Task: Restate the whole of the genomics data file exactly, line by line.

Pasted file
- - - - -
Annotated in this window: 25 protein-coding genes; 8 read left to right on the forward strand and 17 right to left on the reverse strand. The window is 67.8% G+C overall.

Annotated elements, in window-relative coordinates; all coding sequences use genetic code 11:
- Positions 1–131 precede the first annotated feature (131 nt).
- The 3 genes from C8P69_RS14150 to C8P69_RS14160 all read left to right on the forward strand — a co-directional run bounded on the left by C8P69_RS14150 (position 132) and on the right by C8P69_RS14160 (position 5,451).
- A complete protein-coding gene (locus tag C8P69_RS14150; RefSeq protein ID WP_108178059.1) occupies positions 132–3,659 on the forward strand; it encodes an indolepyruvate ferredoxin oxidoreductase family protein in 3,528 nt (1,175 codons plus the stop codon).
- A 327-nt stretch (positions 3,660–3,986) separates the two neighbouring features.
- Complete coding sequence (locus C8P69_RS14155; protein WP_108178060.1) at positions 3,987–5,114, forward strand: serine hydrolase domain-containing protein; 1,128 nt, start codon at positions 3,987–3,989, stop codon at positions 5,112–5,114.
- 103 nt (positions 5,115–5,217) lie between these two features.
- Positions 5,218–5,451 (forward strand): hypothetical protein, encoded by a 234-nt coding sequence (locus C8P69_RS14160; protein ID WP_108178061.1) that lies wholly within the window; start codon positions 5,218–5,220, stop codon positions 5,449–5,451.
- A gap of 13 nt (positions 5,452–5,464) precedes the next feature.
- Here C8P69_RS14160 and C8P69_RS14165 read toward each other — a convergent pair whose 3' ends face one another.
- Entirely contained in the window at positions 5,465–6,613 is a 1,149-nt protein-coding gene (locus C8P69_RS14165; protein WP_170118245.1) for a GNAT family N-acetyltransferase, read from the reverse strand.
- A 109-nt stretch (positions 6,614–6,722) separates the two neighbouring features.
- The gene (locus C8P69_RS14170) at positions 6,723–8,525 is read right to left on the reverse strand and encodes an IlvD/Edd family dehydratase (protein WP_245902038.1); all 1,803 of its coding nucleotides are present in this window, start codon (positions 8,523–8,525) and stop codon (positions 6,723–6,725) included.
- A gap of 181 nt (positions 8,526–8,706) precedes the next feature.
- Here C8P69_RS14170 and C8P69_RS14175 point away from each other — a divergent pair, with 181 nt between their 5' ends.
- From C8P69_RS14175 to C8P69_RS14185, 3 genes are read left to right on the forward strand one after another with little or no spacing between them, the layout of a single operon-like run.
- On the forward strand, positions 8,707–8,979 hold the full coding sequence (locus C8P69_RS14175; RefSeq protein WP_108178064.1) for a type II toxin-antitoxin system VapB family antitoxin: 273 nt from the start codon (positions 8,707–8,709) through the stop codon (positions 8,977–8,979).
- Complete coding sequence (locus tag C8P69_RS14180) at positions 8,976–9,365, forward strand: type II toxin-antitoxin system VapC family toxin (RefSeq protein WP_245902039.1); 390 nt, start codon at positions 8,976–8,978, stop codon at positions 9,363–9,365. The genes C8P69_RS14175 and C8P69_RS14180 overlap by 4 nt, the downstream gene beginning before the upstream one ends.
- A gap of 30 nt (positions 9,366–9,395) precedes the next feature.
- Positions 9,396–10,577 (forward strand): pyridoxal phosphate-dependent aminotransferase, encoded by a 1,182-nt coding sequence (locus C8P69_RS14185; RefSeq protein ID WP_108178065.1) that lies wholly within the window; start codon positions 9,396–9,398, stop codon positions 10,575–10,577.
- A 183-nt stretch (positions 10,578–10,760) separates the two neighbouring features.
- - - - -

Annotated in this window: 25 protein-coding genes; 8 read left to right on the forward strand and 17 right to left on the reverse strand. The window is 67.8% G+C overall.

Annotated elements, in window-relative coordinates; all coding sequences use genetic code 11:
- Positions 1–131 precede the first annotated feature (131 nt).
- The 3 genes from C8P69_RS14150 to C8P69_RS14160 all read left to right on the forward strand — a co-directional run bounded on the left by C8P69_RS14150 (position 132) and on the right by C8P69_RS14160 (position 5,451).
- A complete protein-coding gene (locus tag C8P69_RS14150; RefSeq protein ID WP_108178059.1) occupies positions 132–3,659 on the forward strand; it encodes an indolepyruvate ferredoxin oxidoreductase family protein in 3,528 nt (1,175 codons plus the stop codon).
- A 327-nt stretch (positions 3,660–3,986) separates the two neighbouring features.
- Complete coding sequence (locus C8P69_RS14155; protein WP_108178060.1) at positions 3,987–5,114, forward strand: serine hydrolase domain-containing protein; 1,128 nt, start codon at positions 3,987–3,989, stop codon at positions 5,112–5,114.
- 103 nt (positions 5,115–5,217) lie between these two features.
- Positions 5,218–5,451 (forward strand): hypothetical protein, encoded by a 234-nt coding sequence (locus C8P69_RS14160; protein ID WP_108178061.1) that lies wholly within the window; start codon positions 5,218–5,220, stop codon positions 5,449–5,451.
- A gap of 13 nt (positions 5,452–5,464) precedes the next feature.
- Here C8P69_RS14160 and C8P69_RS14165 read toward each other — a convergent pair whose 3' ends face one another.
- Entirely contained in the window at positions 5,465–6,613 is a 1,149-nt protein-coding gene (locus C8P69_RS14165; protein WP_170118245.1) for a GNAT family N-acetyltransferase, read from the reverse strand.
- A 109-nt stretch (positions 6,614–6,722) separates the two neighbouring features.
- The gene (locus C8P69_RS14170) at positions 6,723–8,525 is read right to left on the reverse strand and encodes an IlvD/Edd family dehydratase (protein WP_245902038.1); all 1,803 of its coding nucleotides are present in this window, start codon (positions 8,523–8,525) and stop codon (positions 6,723–6,725) included.
- A gap of 181 nt (positions 8,526–8,706) precedes the next feature.
- Here C8P69_RS14170 and C8P69_RS14175 point away from each other — a divergent pair, with 181 nt between their 5' ends.
- From C8P69_RS14175 to C8P69_RS14185, 3 genes are read left to right on the forward strand one after another with little or no spacing between them, the layout of a single operon-like run.
- On the forward strand, positions 8,707–8,979 hold the full coding sequence (locus C8P69_RS14175; RefSeq protein WP_108178064.1) for a type II toxin-antitoxin system VapB family antitoxin: 273 nt from the start codon (positions 8,707–8,709) through the stop codon (positions 8,977–8,979).
- Complete coding sequence (locus tag C8P69_RS14180) at positions 8,976–9,365, forward strand: type II toxin-antitoxin system VapC family toxin (RefSeq protein WP_245902039.1); 390 nt, start codon at positions 8,976–8,978, stop codon at positions 9,363–9,365. The genes C8P69_RS14175 and C8P69_RS14180 overlap by 4 nt, the downstream gene beginning before the upstream one ends.
- A gap of 30 nt (positions 9,366–9,395) precedes the next feature.
- Positions 9,396–10,577 (forward strand): pyridoxal phosphate-dependent aminotransferase, encoded by a 1,182-nt coding sequence (locus C8P69_RS14185; RefSeq protein ID WP_108178065.1) that lies wholly within the window; start codon positions 9,396–9,398, stop codon positions 10,575–10,577.
- A 183-nt stretch (positions 10,578–10,760) separates the two neighbouring features.